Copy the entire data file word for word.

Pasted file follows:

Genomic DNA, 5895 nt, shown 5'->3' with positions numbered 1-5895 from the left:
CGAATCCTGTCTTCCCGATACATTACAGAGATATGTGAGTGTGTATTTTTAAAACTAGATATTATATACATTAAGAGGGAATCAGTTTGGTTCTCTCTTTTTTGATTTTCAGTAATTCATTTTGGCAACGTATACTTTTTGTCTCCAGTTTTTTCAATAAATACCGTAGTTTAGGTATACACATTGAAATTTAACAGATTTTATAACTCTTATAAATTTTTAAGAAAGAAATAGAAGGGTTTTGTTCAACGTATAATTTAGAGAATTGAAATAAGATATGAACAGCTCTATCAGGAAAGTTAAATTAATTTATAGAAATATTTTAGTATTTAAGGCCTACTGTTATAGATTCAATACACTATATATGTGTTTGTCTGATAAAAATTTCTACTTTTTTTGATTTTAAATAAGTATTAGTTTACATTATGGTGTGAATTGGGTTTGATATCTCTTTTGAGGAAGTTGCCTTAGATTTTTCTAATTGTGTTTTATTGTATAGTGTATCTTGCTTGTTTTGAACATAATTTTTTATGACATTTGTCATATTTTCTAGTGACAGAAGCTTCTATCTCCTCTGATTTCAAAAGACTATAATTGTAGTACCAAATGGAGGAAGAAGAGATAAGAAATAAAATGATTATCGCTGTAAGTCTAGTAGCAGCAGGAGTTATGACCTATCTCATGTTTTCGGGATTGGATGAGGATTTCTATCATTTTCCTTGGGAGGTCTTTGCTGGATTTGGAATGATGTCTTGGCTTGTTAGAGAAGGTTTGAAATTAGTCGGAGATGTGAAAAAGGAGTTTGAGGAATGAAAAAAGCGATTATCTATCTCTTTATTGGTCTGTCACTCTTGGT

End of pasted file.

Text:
Genomic DNA, 5895 nt, shown 5'->3' with positions numbered 1-5895 from the left:
CGAATCCTGTCTTCCCGATACATTACAGAGATATGTGAGTGTGTATTTTTAAAACTAGATATTATATACATTAAGAGGGAATCAGTTTGGTTCTCTCTTTTTTGATTTTCAGTAATTCATTTTGGCAACGTATACTTTTTGTCTCCAGTTTTTTCAATAAATACCGTAGTTTAGGTATACACATTGAAATTTAACAGATTTTATAACTCTTATAAATTTTTAAGAAAGAAATAGAAGGGTTTTGTTCAACGTATAATTTAGAGAATTGAAATAAGATATGAACAGCTCTATCAGGAAAGTTAAATTAATTTATAGAAATATTTTAGTATTTAAGGCCTACTGTTATAGATTCAATACACTATATATGTGTTTGTCTGATAAAAATTTCTACTTTTTTTGATTTTAAATAAGTATTAGTTTACATTATGGTGTGAATTGGGTTTGATATCTCTTTTGAGGAAGTTGCCTTAGATTTTTCTAATTGTGTTTTATTGTATAGTGTATCTTGCTTGTTTTGAACATAATTTTTTATGACATTTGTCATATTTTCTAGTGACAGAAGCTTCTATCTCCTCTGATTTCAAAAGACTATAATTGTAGTACCAAATGGAGGAAGAAGAGATAAGAAATAAAATGATTATCGCTGTAAGTCTAGTAGCAGCAGGAGTTATGACCTATCTCATGTTTTCGGGATTGGATGAGGATTTCTATCATTTTCCTTGGGAGGTCTTTGCTGGATTTGGAATGATGTCTTGGCTTGTTAGAGAAGGTTTGAAATTAGTCGGAGATGTGAAAAAGGAGTTTGAGGAATGAAAAAAGCGATTATCTATCTCTTTATTGGTCTGTCACTCTTGGT